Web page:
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Learning Perl

by meonkeys (Chaplain)
on Aug 03, 2000 at 13:02 UTC ( #25929=perlmeditation: print w/replies, xml ) Need Help??

I wanted to share a brief bit of my experience learning Perl.

I started coding stuff more complex than DOS .bat files and HTML less than three months ago, but since then have been learning Perl. Already I can write scripts to page me on my family's birthdays, connect to and modify Oracle 8i or MySQL DBs, and retrieve information about the latest earthquakes around the globe.

Even more amazing to me is the wealth of rich Perl knowledge available: starting with the manpages and ending at cutting-edge hubs of thought like this site. I feel I've tapped into a springly maple tree.

Fueling my drive to learn anything and everything about the language, I find myself a victim of intense competition. Even this node is a symptom! I am an addict. My only dream is that someday this binge will pay off, and I will be able to work eight hour days and make about US$80k a year. Maybe even get a Friday or two off, and retire at forty.

Is this for real?

me on keys

Replies are listed 'Best First'.
Buzzcutbuddha: (Follow Your Dream)-RE: Learning Perl
by buzzcutbuddha (Chaplain) on Aug 03, 2000 at 15:38 UTC
    A recent study (wish I could find the link) found that the average work week for programmers in the US is approx. 50 hours. Not a big deal as far as I'm concerned, I love my job and the extra hours go right by. :)
    But if you want the 40 hour week and the high pay, go for it. If you practice, get good, and aggresively go after what you want, you can make it happen. Good luck!
      Mmm, I love my 40 hour work week, which comes with plenty of vacation days (26 that I can pick myself). Of course, I do get paid less than I would get paid in the US, but I think that once you make 'enough' enjoying yourself is worth more than a bit of money.

      Update: I didn't mean to suggest that I don't enjoy coding, of course! But the projects my boss finds urgent are not always the same ones that I find interesting, and there are other things I enjoy as well.

        In my opinion, if the majority of the people in a job are regularly working >40 hours a week then something is seriously wrong with the project planning.

        Like kudra I too love my 40 week, but only because I can then fit in plenty of my own hacking at home :)

        --
        <http://www.dave.org.uk>

        European Perl Conference - Sept 22/24 2000, ICA, London
        <http://www.yapc.org/Europe/>

        I am / was getting paid as a programmer, but now I've settled down for a 8h/week admin job for a small (but mission critical) network. And somehow I must say, I don't miss either the deadlines nor the endless bugs from programming, and it is quite good for my studies to have a job that dosen't absorb me and that I can leave with closing the door behind me - something my programming projects never made possible.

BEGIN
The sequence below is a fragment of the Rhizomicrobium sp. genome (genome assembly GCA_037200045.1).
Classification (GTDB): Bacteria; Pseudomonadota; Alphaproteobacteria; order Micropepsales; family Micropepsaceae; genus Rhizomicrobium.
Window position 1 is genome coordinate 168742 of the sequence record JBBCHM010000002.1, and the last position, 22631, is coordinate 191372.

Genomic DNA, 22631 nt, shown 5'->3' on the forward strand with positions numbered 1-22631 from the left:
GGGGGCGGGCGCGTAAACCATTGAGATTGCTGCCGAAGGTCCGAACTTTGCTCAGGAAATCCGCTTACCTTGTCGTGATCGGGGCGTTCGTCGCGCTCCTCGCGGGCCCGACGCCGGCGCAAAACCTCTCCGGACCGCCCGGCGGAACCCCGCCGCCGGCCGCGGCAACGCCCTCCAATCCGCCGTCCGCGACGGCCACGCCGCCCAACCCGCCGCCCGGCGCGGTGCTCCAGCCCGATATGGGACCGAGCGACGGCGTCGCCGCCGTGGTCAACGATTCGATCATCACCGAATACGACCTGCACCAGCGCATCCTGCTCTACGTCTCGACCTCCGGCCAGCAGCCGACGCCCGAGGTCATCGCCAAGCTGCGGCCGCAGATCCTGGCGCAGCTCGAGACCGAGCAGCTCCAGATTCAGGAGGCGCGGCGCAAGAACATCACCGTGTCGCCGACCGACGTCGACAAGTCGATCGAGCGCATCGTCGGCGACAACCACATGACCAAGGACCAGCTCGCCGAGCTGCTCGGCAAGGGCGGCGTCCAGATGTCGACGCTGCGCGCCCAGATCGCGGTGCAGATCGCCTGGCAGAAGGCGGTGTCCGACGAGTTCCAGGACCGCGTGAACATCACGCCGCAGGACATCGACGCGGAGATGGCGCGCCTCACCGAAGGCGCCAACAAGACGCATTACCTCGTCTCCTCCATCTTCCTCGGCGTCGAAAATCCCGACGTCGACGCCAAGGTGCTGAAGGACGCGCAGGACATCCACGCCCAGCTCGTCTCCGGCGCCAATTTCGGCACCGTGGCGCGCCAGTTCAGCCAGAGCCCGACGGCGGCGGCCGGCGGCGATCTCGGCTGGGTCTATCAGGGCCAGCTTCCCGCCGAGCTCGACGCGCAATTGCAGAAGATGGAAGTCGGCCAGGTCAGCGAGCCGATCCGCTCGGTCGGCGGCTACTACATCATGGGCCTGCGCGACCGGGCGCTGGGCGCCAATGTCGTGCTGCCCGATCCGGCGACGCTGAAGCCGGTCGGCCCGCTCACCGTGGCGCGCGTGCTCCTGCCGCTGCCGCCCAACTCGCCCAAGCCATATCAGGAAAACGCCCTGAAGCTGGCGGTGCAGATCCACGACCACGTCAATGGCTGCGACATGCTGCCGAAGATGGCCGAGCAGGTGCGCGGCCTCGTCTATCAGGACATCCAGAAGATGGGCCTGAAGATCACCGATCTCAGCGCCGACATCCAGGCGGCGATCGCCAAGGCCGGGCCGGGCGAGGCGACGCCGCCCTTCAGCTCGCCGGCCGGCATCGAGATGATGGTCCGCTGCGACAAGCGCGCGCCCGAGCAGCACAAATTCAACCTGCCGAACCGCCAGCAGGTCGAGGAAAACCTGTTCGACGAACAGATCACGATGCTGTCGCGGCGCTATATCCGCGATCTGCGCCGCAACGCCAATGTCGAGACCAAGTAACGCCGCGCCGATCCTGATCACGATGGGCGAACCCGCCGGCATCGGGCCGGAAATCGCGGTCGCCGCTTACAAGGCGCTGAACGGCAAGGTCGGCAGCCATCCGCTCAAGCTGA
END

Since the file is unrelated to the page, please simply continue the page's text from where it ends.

Of course, I still have projects, but they are now smaller and circle more around modifying existing software and integrating different software than creating new software... I think that I've always been one of the admin mind, but I still enjoy programming - just not the time pressure and long projects ...

        After my diploma, I hope to find a half-day admin job so I can maybe get my doctorate financed as well :-)

      And don't forget, that study gave the AVERAGE work week. I'm not a developer myself, I'm a sysadmin, but I work for development companies. The programmers working fewer hours, generally speaking, are the junior developers. The better the developer, and the more senior they are, the more hours they work. Several of the programmers at my company work 60 hours a week, some work 70, and one or two actually regularly work 80 hours a week.

      The only people here who work 40 hours per week are the administrative assistants, the junior level IT technicians, and the most junior developers.

      - email Ozymandias
        That's frightening. Studies have shown that working more than 48 hours per week on a regular basis will give you serious long term health problems :-(

        Nuance

      Did the study ask how many of them were salaried, and thus working for nothing past 40 hours?

      Roy Alan

RE: Learning Perl
by chip (Curate) on Aug 04, 2000 at 00:23 UTC
    Yes, it's for real. Every advance in technology seems ``too good to be true'', even if it isn't. Consider what chainsaws mean to lumberjacks. I'm a Perl Lumberjack, and I'm OK....

    BTW, I'm only four years from 40, and I'm sure not planning to retire in 2004! I'm having way too much fun...

        -- Chip Salzenberg, Free-Floating Agent of Chaos

RE: Learning Perl
by mwp (Hermit) on Aug 03, 2000 at 22:33 UTC

    ...and retire at fourty.

    First of all, it's forty. :) Secondly, if you're THAT good and THAT enthused about it, you will not WANT to retire at age 40. You will want to keep going, keep meeting new people, keep learning new things, keep contributing to the computer industry, et cetera. It's a very groovy thing. Best of luck to you in your endeavors!

    Alakaboo

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